Artificial intelligence
Racist and sexist AIs are a reflection of the human bias that is fed onto these systems iStock

Artificial intelligence (AI), used widely on algorithms and robotic devices, can be racist as well as sexist just like humans, reveals a new study.

The study, conducted by the Department of Psychology, University of Washington and published in the journal Science, shows how artificial intelligence that learns from human language is likely to pick up biases the same way as humans do. The biases range from linking women with stereotypical arts and humanities jobs, to associating European and American names with words that describe happiness, to matching pleasant words with white faces.

The research was conducted by focusing on a machine learning tool known as "word embedding", which helps computers interpret speech and text. It builds an algorithmic language, in which the meaning of a word is distilled into a series of numbers.

"A major reason we chose to study word embeddings is that they have been spectacularly successful in the last few years in helping computers make sense of language," said Arvind Narayanan, a computer scientist at Princeton University and the paper's senior author.

The study showed the algorithm is picking up deeply-ingrained race and gender prejudices. For instance, it associated European American names with pleasant words such as "gift" or "happy", while African American names were more than often associated with unpleasant words.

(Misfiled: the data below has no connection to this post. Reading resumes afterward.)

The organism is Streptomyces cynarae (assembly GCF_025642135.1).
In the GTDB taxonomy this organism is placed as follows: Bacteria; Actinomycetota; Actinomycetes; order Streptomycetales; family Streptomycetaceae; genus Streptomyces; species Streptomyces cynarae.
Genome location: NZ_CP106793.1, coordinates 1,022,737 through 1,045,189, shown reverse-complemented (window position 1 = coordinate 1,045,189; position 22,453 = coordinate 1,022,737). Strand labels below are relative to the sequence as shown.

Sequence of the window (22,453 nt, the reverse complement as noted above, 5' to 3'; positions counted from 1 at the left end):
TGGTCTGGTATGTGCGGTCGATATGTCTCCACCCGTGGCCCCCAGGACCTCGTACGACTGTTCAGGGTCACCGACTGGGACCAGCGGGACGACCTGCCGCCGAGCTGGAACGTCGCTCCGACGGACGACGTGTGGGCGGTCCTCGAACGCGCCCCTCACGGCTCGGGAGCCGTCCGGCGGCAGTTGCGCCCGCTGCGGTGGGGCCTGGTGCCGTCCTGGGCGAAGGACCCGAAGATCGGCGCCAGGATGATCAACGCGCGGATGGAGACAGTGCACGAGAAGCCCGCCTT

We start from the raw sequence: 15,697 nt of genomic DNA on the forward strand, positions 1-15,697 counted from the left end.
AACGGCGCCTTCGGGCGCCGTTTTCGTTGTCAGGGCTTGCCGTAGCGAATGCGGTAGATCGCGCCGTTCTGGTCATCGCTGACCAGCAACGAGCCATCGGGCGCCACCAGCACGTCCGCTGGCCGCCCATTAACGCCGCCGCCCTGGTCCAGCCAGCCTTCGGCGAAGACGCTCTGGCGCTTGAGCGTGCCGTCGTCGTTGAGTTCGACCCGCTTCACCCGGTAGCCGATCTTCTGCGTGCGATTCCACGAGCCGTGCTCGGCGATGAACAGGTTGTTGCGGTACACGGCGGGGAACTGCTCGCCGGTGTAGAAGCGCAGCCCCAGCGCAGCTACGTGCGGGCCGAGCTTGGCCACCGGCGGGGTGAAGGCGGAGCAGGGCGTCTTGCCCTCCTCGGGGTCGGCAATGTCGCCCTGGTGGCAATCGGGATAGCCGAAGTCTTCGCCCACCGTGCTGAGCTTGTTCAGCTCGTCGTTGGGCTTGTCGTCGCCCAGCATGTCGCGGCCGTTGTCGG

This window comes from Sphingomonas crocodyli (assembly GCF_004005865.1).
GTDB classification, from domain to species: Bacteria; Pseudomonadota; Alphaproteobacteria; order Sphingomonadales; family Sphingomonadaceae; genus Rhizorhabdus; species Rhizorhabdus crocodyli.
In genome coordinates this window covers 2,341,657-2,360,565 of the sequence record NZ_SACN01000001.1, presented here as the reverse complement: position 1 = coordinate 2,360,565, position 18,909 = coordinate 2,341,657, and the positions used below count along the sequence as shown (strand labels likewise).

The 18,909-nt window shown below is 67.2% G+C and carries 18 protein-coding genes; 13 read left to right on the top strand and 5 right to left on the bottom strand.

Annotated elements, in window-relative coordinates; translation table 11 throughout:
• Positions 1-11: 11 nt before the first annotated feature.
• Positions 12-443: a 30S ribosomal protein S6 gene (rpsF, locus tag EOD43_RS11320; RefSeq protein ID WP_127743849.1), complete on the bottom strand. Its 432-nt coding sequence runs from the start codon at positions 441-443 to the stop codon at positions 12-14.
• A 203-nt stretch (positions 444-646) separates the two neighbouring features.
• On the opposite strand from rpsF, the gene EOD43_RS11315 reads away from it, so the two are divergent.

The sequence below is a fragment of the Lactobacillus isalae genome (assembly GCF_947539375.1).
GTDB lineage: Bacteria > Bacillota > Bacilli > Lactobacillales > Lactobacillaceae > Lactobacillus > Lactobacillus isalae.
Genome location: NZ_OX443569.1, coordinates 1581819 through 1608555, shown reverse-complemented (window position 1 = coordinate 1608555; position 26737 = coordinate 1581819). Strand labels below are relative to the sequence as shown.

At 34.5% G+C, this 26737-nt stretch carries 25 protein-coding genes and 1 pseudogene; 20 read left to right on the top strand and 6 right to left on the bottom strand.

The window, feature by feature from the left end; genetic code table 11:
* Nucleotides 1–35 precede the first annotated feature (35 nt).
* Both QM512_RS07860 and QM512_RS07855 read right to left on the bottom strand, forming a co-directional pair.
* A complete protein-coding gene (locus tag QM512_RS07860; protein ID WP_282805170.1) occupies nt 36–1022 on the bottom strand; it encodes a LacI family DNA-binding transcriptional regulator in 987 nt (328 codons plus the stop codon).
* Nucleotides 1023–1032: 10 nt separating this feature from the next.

In another example, when comparing two identical CV's, there was a 50% more chance for a candidate's selection if he/she had an European American name compared to an African American.

"The world is biased, our historical data is biased, hence it is not surprising that we receive biased results here too," Sandra Wachter, a researcher in data ethics and algorithms at the University of Oxford told the Guardian.

According to Wachter, knowing the problem the AI faces could actually help researchers solve the issue of bias and counteract it where appropriate.

"At least with algorithms, we can potentially know when the algorithm is biased," she said. "Humans, for example, could lie about the reasons they did not hire someone. In contrast, we do not expect algorithms to lie or deceive us."